moved that Bill C-239, An Act to amend the Income Tax Act (charitable gifts), be read the second time and referred to a committee.
Mr. Speaker, it is an honour to rise in the House today to speak to Canadians about my private member's bill, a bill that I believe is fair, would benefit all Canadians, and that will foster a culture of generosity from coast to coast.
Parliamentarians get very few opportunities during their time as elected officials to present legislation. I consider myself privileged to have my name drawn as one of the first MPs to introduce a private member's bill in this, the 42nd Parliament. It took a great deal of consideration to arrive at Bill C-239, the fairness and charitable gifts act, and I consider it important to take a few moments to explain how I arrived at this idea.
When I learned that my name had been drawn first to present a bill, I quickly decided to gather information from my constituents. I asked for feedback and consulted with individuals and organizations in my riding. The input I received was overwhelmingly clear that people wanted a law that would protect the rights of the unborn, so I did a little research. Here in Canada, there are no laws in place that protect the rights of the unborn child. There are no guidelines governing when and why a termination of pregnancy can be procured.
In 1988, when the Supreme Court of Canada, in a divided decision, struck down Canada's existing law banning abortion, it also indicated that Parliament had the right to establish protection for the unborn child. In recent Supreme Court decisions overturning laws on prostitution and euthanasia, for example, the court directed Parliament to draft new legislation to protect the rights of individuals, while at the same time providing protection for vulnerable Canadians.
Our current and past governments have risen to that challenge, and have and are drafting legislation to meet these objectives. Unfortunately, past governments have not modernized human rights protections for individuals at early stages of life. We are among a handful of nations in the world that lack these protections. I believe this to be a serious failing on the part of previous governments. Many Canadians think there are at least some regulations governing this issue, but that is not the case.
Here in Canada, there tends to be a knee-jerk reaction to the word “abortion”. I am sure that some members here, and some at home, felt some reaction or emotion as they heard me speak the word. It has been polarizing issue in this country, and the word has various associations for every individual.
This became apparent to me when I was originally crafting a private member's bill that would have at least aligned our laws with those of our allies and other developed countries. However, after a great deal of discussion and consultation, it became apparent that I would not be able to garner sufficient support from the hon. members in the House, despite the strong commitment that many of my colleagues show toward protecting the vulnerable. I recognize that a private member's bill updating these protections would not become law at this time.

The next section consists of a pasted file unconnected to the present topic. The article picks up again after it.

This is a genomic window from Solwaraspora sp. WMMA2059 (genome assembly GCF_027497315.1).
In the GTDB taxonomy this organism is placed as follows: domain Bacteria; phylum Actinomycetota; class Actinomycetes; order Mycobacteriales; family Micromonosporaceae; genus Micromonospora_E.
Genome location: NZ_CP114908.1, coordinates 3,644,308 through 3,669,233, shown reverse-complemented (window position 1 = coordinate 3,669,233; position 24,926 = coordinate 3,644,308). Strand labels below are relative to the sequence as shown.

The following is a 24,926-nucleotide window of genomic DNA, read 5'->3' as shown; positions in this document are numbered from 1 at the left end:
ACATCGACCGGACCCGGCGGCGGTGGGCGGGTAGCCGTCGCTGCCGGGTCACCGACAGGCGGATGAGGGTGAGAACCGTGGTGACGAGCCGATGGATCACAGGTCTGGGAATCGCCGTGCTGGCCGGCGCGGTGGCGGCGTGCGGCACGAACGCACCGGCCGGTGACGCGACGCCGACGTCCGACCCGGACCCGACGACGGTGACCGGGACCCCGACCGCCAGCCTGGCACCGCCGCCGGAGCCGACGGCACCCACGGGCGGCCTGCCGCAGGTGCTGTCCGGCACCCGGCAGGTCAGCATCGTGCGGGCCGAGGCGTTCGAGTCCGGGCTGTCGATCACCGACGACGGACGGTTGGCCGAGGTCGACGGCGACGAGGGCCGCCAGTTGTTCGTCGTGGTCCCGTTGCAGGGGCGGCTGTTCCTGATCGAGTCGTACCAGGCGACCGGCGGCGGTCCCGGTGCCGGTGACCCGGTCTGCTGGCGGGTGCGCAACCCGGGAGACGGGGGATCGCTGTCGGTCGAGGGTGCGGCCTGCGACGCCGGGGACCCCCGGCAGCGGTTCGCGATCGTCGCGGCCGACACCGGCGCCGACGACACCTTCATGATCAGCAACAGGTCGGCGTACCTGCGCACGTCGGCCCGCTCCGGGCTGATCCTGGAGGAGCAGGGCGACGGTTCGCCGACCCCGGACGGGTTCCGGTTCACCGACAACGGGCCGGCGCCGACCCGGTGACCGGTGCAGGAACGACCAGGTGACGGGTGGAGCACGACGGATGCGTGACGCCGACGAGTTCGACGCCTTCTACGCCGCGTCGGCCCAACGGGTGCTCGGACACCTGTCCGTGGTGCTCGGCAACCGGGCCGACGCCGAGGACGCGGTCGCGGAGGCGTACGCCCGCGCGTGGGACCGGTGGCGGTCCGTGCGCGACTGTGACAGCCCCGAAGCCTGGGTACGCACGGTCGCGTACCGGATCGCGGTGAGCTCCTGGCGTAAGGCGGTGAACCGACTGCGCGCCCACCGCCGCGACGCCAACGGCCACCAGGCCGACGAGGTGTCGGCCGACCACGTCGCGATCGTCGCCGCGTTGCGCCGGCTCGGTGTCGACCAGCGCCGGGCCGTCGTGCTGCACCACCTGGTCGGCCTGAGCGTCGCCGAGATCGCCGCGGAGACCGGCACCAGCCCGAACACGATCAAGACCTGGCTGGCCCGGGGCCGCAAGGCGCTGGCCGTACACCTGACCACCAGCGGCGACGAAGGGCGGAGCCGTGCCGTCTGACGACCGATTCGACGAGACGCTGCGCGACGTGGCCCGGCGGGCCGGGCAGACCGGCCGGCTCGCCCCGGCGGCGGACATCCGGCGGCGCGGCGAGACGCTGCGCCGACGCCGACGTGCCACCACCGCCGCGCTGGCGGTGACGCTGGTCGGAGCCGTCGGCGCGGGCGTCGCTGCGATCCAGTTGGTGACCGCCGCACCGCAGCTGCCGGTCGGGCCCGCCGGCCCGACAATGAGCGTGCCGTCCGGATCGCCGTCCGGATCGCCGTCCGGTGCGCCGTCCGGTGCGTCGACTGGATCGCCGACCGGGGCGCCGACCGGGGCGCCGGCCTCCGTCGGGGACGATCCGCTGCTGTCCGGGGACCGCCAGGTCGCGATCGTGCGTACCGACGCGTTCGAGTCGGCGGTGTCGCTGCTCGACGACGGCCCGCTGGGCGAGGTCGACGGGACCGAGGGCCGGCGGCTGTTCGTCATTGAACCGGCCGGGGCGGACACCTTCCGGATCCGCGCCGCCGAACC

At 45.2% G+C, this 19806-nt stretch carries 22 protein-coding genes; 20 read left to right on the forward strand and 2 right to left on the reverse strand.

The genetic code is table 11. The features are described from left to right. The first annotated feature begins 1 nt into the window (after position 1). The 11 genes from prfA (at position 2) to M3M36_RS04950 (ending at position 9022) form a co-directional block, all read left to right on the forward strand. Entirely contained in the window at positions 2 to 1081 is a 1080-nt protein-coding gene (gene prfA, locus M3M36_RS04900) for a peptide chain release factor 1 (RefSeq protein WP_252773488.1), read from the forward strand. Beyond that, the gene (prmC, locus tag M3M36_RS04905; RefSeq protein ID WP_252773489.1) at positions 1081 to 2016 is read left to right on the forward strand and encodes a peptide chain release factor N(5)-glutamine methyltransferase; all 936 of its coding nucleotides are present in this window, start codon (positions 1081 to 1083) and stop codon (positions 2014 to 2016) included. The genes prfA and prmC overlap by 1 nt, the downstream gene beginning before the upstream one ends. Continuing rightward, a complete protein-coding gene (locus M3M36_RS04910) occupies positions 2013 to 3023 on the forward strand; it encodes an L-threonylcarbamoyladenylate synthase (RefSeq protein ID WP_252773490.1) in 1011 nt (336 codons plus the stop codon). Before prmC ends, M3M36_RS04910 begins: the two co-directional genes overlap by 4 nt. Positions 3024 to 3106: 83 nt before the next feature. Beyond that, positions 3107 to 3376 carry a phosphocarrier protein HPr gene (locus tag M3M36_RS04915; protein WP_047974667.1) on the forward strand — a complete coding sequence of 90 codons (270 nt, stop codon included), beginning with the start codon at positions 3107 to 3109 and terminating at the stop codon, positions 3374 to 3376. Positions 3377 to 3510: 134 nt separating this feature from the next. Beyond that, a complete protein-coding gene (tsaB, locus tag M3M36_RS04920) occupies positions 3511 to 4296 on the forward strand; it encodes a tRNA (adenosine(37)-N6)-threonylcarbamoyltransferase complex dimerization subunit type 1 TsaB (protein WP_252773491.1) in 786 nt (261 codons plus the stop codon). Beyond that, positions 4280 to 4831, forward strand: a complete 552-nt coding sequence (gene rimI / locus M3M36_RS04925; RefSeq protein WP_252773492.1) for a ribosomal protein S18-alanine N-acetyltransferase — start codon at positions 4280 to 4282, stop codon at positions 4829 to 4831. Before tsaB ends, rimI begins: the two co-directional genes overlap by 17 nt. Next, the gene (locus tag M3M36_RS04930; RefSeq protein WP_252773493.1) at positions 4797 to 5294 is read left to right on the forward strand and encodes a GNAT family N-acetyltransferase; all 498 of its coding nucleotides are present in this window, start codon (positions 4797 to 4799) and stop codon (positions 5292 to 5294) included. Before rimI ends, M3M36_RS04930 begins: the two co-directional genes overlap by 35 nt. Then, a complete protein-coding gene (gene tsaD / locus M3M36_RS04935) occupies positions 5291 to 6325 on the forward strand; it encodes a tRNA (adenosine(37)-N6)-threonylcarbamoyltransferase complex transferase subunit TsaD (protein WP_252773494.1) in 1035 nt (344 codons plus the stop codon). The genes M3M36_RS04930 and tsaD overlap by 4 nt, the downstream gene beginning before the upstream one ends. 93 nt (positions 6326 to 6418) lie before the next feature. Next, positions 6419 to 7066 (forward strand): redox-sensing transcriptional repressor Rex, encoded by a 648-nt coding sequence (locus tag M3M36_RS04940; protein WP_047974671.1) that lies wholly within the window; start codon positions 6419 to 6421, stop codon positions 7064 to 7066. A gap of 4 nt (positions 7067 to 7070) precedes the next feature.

If Canada is going to continue to be a nation that is blessed, I believe it must draft and pass legislation that protects the rights of women, which was unanimously upheld by the Supreme Court, but it must also provide for protection of the unborn child. We need to start a national conversation, and I believe that Canadians are capable of discussing this issue with open hearts and informed minds to ultimately come up with the right solution. To have no law is not a solution.
However, there are things that we can all agree on. Therefore, I changed direction and sought out an issue that would make a difference and could be supported by all parties in the House and all stripes of political affiliation. I decided to draft Bill C-239, the fairness and charitable gifts act. This is a bill that would correct the considerable gap between federal tax credits given for donations to political parties and individuals as opposed to federal tax credits given for donations to charities.
Feeding politicians should never be more important than feeding the hungry, healing the sick, educating the poor, or restoring the broken-hearted. This is not right. It is not fair. I do not believe that the current tax treatment of charitable donations reflects our Canadian values. The work that charities do is indispensable. There are many people who benefit from the services they provide. Charities change lives. Organizations that depend on charity of community to function have a unique feature, which is that they are directly accountable to their donors. People who donate their time and money to support a charity directly are more engaged with the effectiveness of that charity. This has generally resulted in both efficient and accountable charities.
I ask members of the House if any of them have been through the heartache of watching a family member or a close family friend slowly lose the battle to illness, a time when they relied on the charity and kindness of others to help them through that difficult and painful time. Are there any members who have witnessed the incredible blessing of seeing a friend or loved one beat a terrible illness due to advancements in medical research? Are there any members who have benefited, or have family members who have benefited, from a university scholarship?
Are there any members of this House with children who have attended a summer camp where they developed new skills and built lasting relationships? Are there any members whose children are involved in the arts community, through music, theatre, dance, and other pursuits? Are there any members who have experienced the joy of giving their time and money to help a charity that they deeply believe in and have seen the changes in people's lives and circumstances?
We can all agree that we have been touched in many ways by the great work that charities have provided to our communities. Make no mistake: Government provides much-needed help to Canadians who are struggling. However, let us be honest. Government cannot do it all; we in this House cannot do it all. There are many gaps in our system, and charities fill those gaps.
Every single day and night across Canada, charities provide food for the hungry, beds for the homeless, help to the hurting, support for the aging, and hope to the sick. Charities advance science and medical research. Charities promote education and care for our environment. Charities, especially faith-based charities, have been very instrumental in the resettlement of refugee families. Charities are invaluable.
However, despite the incredible impact that charities have had on our lives and our country, the fact remains that Canadian charities are faced with an aging and ever-declining donor base. In fact, the number of Canadians donating to charities has been on a long-term decline right across the country. The percentage of tax filers claiming charitable donations has fallen from a high of almost 30% to just over 20% over the past 20 years.